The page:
"Just Don't Call It Minimalism"
The New York Times, August 10, 2007
My second Times record round-up. I wish my tone was a bit more personable here, especially as compared to those of Bernard and Anne. (I might have been a little distracted!) I also kind of wish I'd picked something as deliberately provocative as Bernard's inclusion of Count Basie -- good one, that! Tom Johnson's An Hour for Piano, in the recording by Frederic Rzewski, very nearly made my cut; other pieces that tried to crash the list were Alvin Lucier's I Am Sitting in a Room, Gavin Bryars's Jesus' Blood Never Failed Me Yet and Brian Eno's Ambient 1: Music for Airports. And of course, by the time I submitted my wish list, a few seminal pieces -- Drumming, Music for 18 Musicians, Einstein on the Beach -- had been nabbed by quicker hands.
Still, in the end I'm completely happy with my choices. Including Glass's Music in 12 Parts was a no-brainer, although I actually prefer the rough energy of the earlier Virgin recording, now out of print, to the muted suavity of the technically more-assured Nonesuch remake. If the new live recording Glass's Orange Mountain Music is issuing one section a month on iTunes is ever issued in full audio fidelity on CD -- or even in lossless FLAC format -- it'll be the clear first choice.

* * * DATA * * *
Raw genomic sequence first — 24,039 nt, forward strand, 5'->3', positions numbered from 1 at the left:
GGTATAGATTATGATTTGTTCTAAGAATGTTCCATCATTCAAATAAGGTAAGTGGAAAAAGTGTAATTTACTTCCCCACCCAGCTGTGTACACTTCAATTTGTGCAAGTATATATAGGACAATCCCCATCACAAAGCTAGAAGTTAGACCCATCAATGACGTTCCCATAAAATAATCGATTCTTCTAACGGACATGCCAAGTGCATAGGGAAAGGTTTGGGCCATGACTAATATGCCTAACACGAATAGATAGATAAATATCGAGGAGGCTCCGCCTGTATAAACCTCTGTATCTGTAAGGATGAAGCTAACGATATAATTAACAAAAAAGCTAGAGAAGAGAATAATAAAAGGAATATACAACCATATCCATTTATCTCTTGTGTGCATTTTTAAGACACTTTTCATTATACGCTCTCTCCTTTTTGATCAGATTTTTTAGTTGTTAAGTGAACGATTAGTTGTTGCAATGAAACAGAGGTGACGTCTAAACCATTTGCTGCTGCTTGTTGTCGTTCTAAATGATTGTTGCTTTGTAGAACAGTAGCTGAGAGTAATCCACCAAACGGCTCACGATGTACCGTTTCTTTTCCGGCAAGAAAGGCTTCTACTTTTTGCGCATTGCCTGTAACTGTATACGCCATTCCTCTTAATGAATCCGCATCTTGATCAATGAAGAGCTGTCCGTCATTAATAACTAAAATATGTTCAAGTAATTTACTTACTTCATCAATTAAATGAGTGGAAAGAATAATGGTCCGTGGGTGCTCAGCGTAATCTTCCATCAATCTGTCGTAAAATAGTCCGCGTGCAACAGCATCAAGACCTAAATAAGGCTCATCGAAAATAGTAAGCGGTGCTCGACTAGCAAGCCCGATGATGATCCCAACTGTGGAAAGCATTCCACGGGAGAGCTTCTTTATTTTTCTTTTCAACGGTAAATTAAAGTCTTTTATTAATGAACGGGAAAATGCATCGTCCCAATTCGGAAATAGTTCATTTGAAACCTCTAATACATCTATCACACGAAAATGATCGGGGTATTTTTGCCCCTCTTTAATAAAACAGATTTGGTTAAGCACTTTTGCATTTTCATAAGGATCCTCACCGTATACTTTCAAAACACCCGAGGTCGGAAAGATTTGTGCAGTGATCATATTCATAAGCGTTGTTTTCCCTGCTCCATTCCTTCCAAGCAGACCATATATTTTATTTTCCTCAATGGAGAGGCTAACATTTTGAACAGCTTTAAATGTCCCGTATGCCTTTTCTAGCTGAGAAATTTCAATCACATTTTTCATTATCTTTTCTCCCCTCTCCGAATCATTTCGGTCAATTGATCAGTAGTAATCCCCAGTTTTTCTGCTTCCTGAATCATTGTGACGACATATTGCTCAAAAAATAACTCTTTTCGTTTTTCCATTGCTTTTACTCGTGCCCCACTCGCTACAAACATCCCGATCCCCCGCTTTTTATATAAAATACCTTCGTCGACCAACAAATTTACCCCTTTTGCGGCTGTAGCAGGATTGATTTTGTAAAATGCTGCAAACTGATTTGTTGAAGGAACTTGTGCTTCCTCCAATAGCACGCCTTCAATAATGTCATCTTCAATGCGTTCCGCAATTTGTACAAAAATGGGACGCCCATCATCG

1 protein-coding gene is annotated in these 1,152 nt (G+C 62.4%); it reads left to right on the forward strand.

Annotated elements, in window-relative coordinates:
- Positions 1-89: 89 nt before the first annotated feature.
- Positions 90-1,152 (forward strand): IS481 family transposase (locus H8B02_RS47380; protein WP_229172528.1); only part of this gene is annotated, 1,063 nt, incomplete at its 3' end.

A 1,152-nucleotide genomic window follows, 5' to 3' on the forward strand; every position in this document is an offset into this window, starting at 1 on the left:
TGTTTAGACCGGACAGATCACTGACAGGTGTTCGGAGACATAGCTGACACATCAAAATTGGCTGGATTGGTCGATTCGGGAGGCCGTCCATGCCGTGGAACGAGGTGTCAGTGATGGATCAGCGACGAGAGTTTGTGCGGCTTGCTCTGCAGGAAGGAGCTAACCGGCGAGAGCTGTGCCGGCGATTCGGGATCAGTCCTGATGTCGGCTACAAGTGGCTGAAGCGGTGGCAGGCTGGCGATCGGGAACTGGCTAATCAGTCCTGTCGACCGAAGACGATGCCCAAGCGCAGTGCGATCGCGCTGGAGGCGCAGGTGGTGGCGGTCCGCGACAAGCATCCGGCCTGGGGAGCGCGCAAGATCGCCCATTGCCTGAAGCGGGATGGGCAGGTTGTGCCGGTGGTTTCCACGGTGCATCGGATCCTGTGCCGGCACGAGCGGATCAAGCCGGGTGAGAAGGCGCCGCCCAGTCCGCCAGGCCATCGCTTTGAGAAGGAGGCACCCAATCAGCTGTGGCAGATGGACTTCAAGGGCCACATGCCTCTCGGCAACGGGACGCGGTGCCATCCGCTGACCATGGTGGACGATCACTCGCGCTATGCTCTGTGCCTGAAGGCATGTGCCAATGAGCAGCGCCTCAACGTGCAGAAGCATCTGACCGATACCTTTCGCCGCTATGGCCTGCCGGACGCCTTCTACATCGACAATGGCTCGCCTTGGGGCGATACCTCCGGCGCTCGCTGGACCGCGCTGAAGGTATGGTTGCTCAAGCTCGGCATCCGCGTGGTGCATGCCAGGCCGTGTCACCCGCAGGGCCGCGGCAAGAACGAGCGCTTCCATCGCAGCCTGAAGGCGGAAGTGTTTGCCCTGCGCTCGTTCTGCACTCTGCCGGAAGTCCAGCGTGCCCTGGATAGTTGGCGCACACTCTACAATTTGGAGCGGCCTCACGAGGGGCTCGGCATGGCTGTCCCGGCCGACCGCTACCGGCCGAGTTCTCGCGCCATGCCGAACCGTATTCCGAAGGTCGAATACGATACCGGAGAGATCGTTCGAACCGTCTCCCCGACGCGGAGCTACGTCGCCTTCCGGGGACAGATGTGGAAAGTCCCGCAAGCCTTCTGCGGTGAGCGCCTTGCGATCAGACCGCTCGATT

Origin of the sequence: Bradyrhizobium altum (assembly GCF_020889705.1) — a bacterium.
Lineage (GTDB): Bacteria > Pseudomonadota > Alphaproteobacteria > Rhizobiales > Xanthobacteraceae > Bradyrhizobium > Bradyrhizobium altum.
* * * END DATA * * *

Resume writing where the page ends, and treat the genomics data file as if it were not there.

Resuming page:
Glassworks, the second Glass recording I ever owned (after The Photographer), was literally a life-changing experience, and remains the best single point of access to the composer's world for the absolute newcomer. Likewise, John Adams's The Chairman Dances rocked my world sufficiently to convince me to fly home from college to Houston for opening night of Nixon in China. Would that I'd been sufficiently clued-in when Akhnaten was staged by the same company: The notion of hearing the glorious "Hymn to the Aten" live in the opera house gives me shivers.
“Akhnaten.” Vocalists; Stuttgart State Opera Orchestra and Chorus,
conducted by Dennis Russell Davies (Sony Classical Germany 91141; two
(Barnes & Noble)
UPDATE 3:53pm: Kyle Gann unsurprisingly pulls no punches in his sharp assessment of this exercise, and cites a number of works that might have been included in a broader survey. He, too, cites Tom Johnson's An Hour for Piano, and also mentions a mesmerizing set I'm acutely embarrassed to have forgotten, Eliane Radigue's Adnos I-III (still in print in a beautifully packaged box from Table of the Elements). David Toub and Mary Jane Leach make good points in Kyle's comments field. But David -- and Kyle, too -- surely you have to admit that it would have been nearly impossible to cite a representative recording of La Monte Young's music that's currently in print?